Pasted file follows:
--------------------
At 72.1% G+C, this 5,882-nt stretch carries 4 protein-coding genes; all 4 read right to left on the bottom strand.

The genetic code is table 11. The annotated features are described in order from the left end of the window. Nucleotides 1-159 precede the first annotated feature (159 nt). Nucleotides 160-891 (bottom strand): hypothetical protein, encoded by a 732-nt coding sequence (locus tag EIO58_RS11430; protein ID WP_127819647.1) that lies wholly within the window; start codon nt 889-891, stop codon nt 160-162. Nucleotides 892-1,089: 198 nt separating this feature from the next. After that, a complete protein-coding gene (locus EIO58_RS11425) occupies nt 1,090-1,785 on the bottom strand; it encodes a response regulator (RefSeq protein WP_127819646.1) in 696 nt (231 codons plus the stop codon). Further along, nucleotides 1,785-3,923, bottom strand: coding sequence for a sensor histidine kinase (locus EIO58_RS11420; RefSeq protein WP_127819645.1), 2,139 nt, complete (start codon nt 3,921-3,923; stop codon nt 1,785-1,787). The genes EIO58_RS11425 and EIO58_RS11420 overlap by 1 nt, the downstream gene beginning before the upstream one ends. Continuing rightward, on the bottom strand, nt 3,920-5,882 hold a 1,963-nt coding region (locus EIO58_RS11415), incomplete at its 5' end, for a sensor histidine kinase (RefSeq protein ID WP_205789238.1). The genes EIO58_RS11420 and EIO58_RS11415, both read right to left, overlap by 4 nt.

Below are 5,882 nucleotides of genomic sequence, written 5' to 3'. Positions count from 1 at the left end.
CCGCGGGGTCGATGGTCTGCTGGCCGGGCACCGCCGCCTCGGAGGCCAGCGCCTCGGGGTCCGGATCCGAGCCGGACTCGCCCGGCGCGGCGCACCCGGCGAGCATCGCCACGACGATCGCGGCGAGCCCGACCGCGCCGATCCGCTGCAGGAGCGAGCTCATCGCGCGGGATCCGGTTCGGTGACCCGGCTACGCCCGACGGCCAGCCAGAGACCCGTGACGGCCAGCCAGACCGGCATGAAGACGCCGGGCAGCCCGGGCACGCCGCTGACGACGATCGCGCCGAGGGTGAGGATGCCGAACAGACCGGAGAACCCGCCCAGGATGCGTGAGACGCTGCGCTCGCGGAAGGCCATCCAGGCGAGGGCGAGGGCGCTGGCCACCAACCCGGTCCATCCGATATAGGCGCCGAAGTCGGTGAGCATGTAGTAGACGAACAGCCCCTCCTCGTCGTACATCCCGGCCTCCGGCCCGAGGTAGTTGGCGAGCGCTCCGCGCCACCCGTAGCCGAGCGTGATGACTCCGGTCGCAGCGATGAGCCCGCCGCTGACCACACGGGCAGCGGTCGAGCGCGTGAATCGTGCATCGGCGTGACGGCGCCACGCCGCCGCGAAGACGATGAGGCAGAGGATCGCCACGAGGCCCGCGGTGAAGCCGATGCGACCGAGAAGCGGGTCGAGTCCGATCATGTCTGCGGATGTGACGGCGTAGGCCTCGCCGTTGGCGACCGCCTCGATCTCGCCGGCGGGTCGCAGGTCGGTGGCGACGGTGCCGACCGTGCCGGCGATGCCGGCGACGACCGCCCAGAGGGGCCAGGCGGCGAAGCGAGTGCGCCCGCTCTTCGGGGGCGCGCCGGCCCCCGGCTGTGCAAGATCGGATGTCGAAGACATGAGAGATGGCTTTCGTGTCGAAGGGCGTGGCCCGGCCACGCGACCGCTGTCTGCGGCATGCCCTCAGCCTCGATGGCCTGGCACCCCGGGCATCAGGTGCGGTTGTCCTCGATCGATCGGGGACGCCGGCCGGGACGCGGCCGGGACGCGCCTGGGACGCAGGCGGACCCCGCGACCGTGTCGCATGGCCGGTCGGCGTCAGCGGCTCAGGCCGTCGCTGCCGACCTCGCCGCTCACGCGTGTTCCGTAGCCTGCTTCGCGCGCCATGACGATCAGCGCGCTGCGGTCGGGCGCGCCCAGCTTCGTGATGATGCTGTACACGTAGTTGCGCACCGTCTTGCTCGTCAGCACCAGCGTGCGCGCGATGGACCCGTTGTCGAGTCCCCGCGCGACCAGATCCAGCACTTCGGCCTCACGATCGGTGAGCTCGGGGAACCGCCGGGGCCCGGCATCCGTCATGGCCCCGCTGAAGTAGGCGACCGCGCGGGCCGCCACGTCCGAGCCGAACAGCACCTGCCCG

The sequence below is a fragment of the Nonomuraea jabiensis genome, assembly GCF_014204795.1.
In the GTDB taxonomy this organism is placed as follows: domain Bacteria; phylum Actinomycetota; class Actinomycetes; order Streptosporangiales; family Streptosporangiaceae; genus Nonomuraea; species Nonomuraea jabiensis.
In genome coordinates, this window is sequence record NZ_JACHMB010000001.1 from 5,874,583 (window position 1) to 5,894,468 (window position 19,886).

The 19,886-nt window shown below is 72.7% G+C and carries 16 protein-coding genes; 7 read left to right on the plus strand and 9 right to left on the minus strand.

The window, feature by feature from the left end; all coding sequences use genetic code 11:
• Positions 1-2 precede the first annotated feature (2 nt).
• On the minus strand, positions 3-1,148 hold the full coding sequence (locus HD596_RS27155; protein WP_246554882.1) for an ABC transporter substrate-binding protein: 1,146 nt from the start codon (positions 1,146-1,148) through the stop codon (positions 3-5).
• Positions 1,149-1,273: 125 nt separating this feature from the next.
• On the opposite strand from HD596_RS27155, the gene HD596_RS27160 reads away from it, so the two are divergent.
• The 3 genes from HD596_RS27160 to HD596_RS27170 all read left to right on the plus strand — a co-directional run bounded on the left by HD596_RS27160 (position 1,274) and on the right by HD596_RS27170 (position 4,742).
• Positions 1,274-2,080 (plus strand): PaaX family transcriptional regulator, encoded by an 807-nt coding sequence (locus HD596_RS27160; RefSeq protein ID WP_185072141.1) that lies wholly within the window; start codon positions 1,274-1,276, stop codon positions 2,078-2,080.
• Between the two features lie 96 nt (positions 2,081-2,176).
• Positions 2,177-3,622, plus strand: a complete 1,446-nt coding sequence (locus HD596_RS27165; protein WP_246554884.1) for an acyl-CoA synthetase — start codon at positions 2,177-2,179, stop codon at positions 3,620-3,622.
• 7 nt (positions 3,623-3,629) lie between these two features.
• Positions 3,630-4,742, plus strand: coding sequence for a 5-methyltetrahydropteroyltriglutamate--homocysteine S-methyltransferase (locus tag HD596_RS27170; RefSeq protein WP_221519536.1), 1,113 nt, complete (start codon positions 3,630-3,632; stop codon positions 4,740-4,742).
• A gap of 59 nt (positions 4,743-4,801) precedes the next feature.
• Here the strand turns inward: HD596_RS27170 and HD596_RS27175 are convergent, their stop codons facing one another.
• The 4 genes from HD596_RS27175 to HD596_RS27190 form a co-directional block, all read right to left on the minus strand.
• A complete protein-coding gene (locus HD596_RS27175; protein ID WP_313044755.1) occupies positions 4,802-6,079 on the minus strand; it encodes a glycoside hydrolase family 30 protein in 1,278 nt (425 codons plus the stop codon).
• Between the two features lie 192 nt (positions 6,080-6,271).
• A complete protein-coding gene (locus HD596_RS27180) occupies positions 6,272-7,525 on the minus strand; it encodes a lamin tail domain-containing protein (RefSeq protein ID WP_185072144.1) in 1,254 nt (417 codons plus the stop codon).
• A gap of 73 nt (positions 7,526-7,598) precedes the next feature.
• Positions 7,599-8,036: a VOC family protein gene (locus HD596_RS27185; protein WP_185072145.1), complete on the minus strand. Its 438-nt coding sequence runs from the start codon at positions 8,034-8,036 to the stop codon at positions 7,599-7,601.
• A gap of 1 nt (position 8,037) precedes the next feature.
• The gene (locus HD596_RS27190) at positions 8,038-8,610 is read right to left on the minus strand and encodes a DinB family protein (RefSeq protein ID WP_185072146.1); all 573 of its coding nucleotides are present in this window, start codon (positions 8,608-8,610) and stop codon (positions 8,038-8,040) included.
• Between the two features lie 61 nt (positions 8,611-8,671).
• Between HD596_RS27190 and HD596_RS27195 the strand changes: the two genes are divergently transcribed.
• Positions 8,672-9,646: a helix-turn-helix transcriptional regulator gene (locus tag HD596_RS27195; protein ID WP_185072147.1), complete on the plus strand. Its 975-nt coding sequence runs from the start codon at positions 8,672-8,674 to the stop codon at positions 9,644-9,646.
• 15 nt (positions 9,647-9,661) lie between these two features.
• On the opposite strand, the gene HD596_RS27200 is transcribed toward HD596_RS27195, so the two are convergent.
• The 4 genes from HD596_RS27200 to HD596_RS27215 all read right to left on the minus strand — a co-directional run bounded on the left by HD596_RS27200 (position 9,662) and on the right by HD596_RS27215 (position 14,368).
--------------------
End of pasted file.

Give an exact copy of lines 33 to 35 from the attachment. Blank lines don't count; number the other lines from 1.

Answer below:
• 15 nt (positions 9,647-9,661) lie between these two features.
• On the opposite strand, the gene HD596_RS27200 is transcribed toward HD596_RS27195, so the two are convergent.
• The 4 genes from HD596_RS27200 to HD596_RS27215 all read right to left on the minus strand — a co-directional run bounded on the left by HD596_RS27200 (position 9,662) and on the right by HD596_RS27215 (position 14,368).